• Warm weather and weak industrial demand boosted end of Mar storage levels to 1.78 Tcf, nearly erasing the storage deficit
• Also, US gas output ramped up to 11 month highs in Mar at 91.4 Bcf/d and now a surge in associated gas volumes looms
• Thus we drop our HH bal-year forecast to $2.75 on higher storage levels and see Cal 2022 lower at $2.60 on rising output
March flips the script as gas demand struggles…
As US nat gas spot prices set records in February, the prompt contract reached fresh 2021 highs near $3.20/MMBtu. The rally pushed the Cal 2021 Henry Hub average to $3.08/MMBtu, within striking distance of our $3.10/MMBtu forecast. However, the tables quickly turned in March as warm weather reduced demand by nearly 120 Bcf vs normal. The weakness was compounded by the slow return of industrial gas demand along the USGC, as steam crackers and refineries saw extended downtime stemming from the storm. The result was a storage draw of only 52 Bcf in March, well below the 2017-2019 average of nearly 280 Bcf. As a result, March inventories finished at 1.78 Tcf, above the 1.6 Tcf forecast we set at the end of February. The fourth smallest March draw in EIA history erased the storage deficit to the 5 year average, pushing prompt prices below $2.50/MMBtu in early April.
… while US gas production makes 11 month highs…
Increased production compounded the effects of warmer weather. US gas production ramped up in March, averaging 91.4 Bcf/d, an 11 month high and an increase of nearly 0.5 Bcf/d from January levels. We now expect production to average 91.1 Bcf/d this year, up 1.1 Bcf/d vs our previous forecast, and 94.6 Bcf/d in 2022, up from 93.8 previously. The higher revisions stem from March production levels exceeding expectations and a faster return of associated gas due to higher crude prices. In particular, production activity has been exceptionally strong in Haynesville, with completion activity levels nearing DPR records. Meanwhile, Northeast producers are doing more with less. Well type curves, after remaining fairly consistent over the last two years, have started to show significant improvement. Finally, Permian activity continues to increase and is getting gassier due to higher Waha gas prices and stronger NGL pricing.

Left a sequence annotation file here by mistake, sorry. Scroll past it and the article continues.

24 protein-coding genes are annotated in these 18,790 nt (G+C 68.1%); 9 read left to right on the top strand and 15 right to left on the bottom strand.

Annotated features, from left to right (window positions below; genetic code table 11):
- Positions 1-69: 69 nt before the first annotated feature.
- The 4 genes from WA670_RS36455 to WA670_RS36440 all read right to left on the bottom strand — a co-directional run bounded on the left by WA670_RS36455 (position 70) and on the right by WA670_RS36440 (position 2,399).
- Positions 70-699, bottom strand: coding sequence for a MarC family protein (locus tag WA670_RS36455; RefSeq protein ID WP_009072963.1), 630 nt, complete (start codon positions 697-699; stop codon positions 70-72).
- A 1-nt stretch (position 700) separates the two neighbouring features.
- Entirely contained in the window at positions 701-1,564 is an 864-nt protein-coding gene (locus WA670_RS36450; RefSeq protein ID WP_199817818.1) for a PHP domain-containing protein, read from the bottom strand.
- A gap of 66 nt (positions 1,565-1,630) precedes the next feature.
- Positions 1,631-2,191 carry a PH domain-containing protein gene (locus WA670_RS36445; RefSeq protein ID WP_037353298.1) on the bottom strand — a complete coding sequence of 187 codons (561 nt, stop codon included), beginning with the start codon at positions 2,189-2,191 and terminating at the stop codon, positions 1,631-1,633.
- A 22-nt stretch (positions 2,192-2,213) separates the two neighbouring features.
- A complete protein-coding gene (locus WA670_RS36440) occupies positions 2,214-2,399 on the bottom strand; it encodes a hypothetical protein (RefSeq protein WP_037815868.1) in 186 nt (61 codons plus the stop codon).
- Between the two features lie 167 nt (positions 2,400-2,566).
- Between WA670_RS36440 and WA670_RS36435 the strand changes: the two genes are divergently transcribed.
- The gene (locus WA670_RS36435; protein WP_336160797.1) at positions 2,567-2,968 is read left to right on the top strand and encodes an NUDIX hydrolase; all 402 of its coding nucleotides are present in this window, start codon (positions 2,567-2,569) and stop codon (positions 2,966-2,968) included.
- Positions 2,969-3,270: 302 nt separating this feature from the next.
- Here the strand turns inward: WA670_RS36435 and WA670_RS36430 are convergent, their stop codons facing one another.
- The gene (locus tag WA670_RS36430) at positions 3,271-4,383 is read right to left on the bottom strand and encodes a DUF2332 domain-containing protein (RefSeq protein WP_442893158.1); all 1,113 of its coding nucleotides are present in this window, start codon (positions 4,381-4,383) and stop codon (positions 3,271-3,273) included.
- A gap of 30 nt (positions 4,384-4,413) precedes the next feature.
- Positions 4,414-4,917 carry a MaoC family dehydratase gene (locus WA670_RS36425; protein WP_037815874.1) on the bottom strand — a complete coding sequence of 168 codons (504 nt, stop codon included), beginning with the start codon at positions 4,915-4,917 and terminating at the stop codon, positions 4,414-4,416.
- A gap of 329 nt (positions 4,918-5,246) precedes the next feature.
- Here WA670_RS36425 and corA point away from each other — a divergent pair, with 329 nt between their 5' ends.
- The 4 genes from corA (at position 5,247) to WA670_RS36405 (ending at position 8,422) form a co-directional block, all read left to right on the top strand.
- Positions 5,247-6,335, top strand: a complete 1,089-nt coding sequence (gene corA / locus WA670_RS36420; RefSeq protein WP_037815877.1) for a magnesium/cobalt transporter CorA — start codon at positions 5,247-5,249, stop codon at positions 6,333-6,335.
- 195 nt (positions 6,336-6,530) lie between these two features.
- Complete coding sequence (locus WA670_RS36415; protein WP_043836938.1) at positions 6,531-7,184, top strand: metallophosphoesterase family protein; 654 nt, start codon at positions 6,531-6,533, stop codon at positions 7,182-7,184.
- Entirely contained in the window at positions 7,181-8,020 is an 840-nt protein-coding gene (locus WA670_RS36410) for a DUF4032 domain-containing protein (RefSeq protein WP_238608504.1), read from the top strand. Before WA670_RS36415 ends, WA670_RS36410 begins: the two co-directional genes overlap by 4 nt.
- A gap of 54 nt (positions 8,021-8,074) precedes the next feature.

… derailing the argument for higher prices this summer
Due to increased March inventory levels and higher than expected production, we now see a weaker price environment this summer and move our Henry Hub forecast down. We now expect Henry Hub 2021Q2-Q4, currently trading near $2.90/MMBtu, to average $2.75 and Cal 2022 to average $2.60, roughly 10 cents lower than current forwards. The near 200 Bcf shift higher in March stocks removes the need for almost 1 Bcf/d of gas to coal switching this summer. So end of October storage inventories should still reach 3.7 Tcf at this price deck, in line with the 5yr average. Near term bullish risks include a warmer-than-normal summer boosting gas power demand, and the possibility of stronger-than-expected exports to Mexico. Conversely, LNG exports now exceed 10 Bcf/d and any disruptions, especially due to hurricanes, could materially loosen gas balances. Longer term, the continued rally in WTI crude prices from $47/bbl at the start of the year to over $60/bbl should accelerate associated gas production, while dry gas output is already above expectations, weighing on deferred prices.